New Production Pattern 83 Background & History

The Birth of Pattern 83

The Cold War was not cold for South Africa. While most of Europe was playing an elaborate game of ‘who-has-the-most-nukes’, the South African Defense Force (SADF) was hard at work fighting the counter insurgency battles of the future. In the process, they developed and refined much of the tactics, weapons, and equipment used today.

In the 1960s and 1970s South Africans were involved in three major counterinsurgency wars in Sub Saharan Africa: The Congo Crisis (‘60-65), the Rhodesian Bush War (‘64-79), and the Border War (‘66-90).

Throughout the early years of these conflicts, the SADF (and various South African mercenary groups) relied on domestically produced Pattern 61/64 and Pattern 70 load bearing systems. Descended from the British Pattern 58, this family of web gear is broadly similar to the US ALICE system—and they all worked well with the FN FAL (R1).

Despite incremental improvement, heavy use of the Pattern 61/64/70 family revealed inadequacies. They were bulky, uncomfortable, and—despite some limited modularity—only designed for one kind of fight. As the operational tempo and intensity picked up in mid to late 70s there was a clear need for something better.

After the SADF began adoption of the 5.56x45 chambered Galil (R4), the writing was on the wall. South Africa needed a comfortable, lightweight, and simple to use LBE system that could keep up with communists using Kalashnikovs and ‘Chicom’ chest rigs.

To address this need, the Pattern 83 system (Pat 83) was designed in partnership with the South African outdoors industry. The system consists of three components: a “chest webbing” (chest rig), “battle jacket” (load bearing harness with assault pack), and “grootsak” (large backpack with detachable external frame.) Together they can be used and combined to suit any mission from parachute drops, to motorized operations, to sustained weeks-long patrols.

Why is Pattern 83 highly regarded?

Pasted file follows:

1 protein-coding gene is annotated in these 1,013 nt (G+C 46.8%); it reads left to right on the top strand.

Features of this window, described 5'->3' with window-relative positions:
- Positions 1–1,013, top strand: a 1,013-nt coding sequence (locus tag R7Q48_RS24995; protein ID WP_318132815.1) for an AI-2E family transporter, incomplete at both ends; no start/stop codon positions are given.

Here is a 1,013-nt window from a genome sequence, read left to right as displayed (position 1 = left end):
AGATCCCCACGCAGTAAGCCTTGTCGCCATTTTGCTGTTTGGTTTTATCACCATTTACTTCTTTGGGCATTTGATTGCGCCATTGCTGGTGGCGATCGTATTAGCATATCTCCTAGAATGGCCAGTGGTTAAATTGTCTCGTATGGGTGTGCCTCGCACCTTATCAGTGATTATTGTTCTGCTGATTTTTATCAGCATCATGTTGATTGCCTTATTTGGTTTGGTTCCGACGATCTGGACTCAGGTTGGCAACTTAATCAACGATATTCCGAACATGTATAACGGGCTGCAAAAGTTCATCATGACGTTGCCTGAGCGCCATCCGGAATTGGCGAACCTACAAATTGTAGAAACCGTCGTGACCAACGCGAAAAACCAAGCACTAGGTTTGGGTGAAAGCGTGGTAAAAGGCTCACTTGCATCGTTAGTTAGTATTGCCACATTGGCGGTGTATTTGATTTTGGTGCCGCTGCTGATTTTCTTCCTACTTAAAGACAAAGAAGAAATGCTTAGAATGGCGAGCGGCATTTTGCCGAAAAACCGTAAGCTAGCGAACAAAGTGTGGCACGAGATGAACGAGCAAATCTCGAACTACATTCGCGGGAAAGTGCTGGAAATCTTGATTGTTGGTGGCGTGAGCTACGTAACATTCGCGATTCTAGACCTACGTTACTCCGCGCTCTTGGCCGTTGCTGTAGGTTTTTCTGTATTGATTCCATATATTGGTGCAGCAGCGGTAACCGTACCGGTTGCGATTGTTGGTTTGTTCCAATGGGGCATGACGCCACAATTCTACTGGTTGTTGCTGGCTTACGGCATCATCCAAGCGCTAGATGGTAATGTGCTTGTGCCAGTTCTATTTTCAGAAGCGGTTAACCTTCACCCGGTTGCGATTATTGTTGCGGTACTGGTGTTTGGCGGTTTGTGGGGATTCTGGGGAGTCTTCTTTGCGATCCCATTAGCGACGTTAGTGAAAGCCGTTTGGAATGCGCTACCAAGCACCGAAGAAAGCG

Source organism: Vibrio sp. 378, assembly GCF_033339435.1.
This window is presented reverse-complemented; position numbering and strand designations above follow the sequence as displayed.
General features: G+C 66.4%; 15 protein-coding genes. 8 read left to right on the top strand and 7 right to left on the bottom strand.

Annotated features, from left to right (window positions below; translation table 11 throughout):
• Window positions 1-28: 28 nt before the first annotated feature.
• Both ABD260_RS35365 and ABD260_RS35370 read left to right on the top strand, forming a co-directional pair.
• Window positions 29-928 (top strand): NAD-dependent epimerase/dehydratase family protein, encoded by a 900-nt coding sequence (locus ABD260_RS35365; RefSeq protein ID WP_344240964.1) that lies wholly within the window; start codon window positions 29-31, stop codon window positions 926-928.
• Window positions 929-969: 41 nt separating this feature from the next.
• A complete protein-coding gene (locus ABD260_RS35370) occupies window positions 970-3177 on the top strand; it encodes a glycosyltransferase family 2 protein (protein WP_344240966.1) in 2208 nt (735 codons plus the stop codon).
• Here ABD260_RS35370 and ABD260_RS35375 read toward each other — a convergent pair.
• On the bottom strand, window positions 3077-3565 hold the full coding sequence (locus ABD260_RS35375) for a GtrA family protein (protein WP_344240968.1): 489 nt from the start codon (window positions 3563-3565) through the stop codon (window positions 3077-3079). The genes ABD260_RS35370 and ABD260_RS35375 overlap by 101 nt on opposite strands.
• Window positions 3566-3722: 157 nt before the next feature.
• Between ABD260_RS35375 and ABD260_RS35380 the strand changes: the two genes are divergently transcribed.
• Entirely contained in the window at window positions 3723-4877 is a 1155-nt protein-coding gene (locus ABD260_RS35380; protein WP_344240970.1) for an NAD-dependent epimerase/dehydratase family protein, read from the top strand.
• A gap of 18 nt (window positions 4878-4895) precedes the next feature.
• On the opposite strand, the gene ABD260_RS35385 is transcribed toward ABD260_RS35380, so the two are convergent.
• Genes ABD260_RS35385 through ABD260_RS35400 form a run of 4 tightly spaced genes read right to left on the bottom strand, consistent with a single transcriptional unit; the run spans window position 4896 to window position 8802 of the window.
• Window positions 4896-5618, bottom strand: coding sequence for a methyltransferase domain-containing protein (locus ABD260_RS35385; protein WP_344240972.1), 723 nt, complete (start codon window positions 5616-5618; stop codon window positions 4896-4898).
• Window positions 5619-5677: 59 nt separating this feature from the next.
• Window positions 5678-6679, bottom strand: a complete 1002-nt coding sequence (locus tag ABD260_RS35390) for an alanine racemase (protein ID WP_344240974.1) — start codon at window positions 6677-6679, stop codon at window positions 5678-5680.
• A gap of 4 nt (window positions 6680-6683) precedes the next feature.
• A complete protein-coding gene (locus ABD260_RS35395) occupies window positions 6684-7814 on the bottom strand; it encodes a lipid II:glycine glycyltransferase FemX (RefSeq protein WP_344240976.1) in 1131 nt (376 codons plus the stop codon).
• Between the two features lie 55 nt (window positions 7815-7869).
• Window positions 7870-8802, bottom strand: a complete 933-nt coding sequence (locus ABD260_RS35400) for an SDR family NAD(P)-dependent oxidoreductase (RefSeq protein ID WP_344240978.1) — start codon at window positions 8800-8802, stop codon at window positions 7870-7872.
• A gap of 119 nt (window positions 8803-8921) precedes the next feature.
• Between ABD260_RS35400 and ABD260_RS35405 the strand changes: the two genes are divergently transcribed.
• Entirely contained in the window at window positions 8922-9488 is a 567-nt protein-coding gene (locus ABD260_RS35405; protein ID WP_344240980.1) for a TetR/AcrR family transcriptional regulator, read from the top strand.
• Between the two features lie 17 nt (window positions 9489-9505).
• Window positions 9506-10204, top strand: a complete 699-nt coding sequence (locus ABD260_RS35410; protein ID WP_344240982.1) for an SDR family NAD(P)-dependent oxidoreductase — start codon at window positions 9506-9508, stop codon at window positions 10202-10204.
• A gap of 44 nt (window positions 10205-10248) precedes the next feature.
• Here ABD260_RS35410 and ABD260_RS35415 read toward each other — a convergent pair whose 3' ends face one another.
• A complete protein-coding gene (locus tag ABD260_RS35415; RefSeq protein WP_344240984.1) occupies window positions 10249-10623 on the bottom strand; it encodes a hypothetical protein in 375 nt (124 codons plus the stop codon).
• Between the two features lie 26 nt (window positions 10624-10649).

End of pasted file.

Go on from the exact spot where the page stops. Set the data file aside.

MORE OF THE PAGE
The entire Pattern 83 system is an exercise in simplicity and versatility, the type of innovation borne out of practical field experience and pitched firefights. Every pocket, flap and strip of webbing has a clear, simple purpose. And both the chest rig and the battle jacket popularized ergonomic innovations and concepts we all take for granted today. In that respect P83 was way ahead of its time.

But clarity of purpose was only half of P83s strength. The system’s creators also leveraged several brand new materials and technologies.

1. 1000D polyurethane coated Cordura Nylon is a staple in modern tactical equipment. However in the 1980s dyed Cordura fabric was a brand new technology - pioneered in 1977. At the time P83 was introduced most of the world was still using legacy polyester fabrics.

2. The rust proof and shock proof plastic 'fastex' style buckles used on the chest rig were also brand new tech, invented by ITW Nexus in 1977 and produced from 1979 onwards.

3. Finally, there is evidence of SADF experimenting with Velcro closures for magazine pockets as early as 1978-79 in transitional prototypes. While Velcro technology was by no means new at the time, this type of military application was new. So while the rest of the world struggled with snaps, the SADF enjoyed fast, easy-to-access pouches on their gear years before anyone else did. (This was likely aided by the expiration of Velcro's patent in 1978 which ushered in a wave of affordable, generic hook-and-loop products.)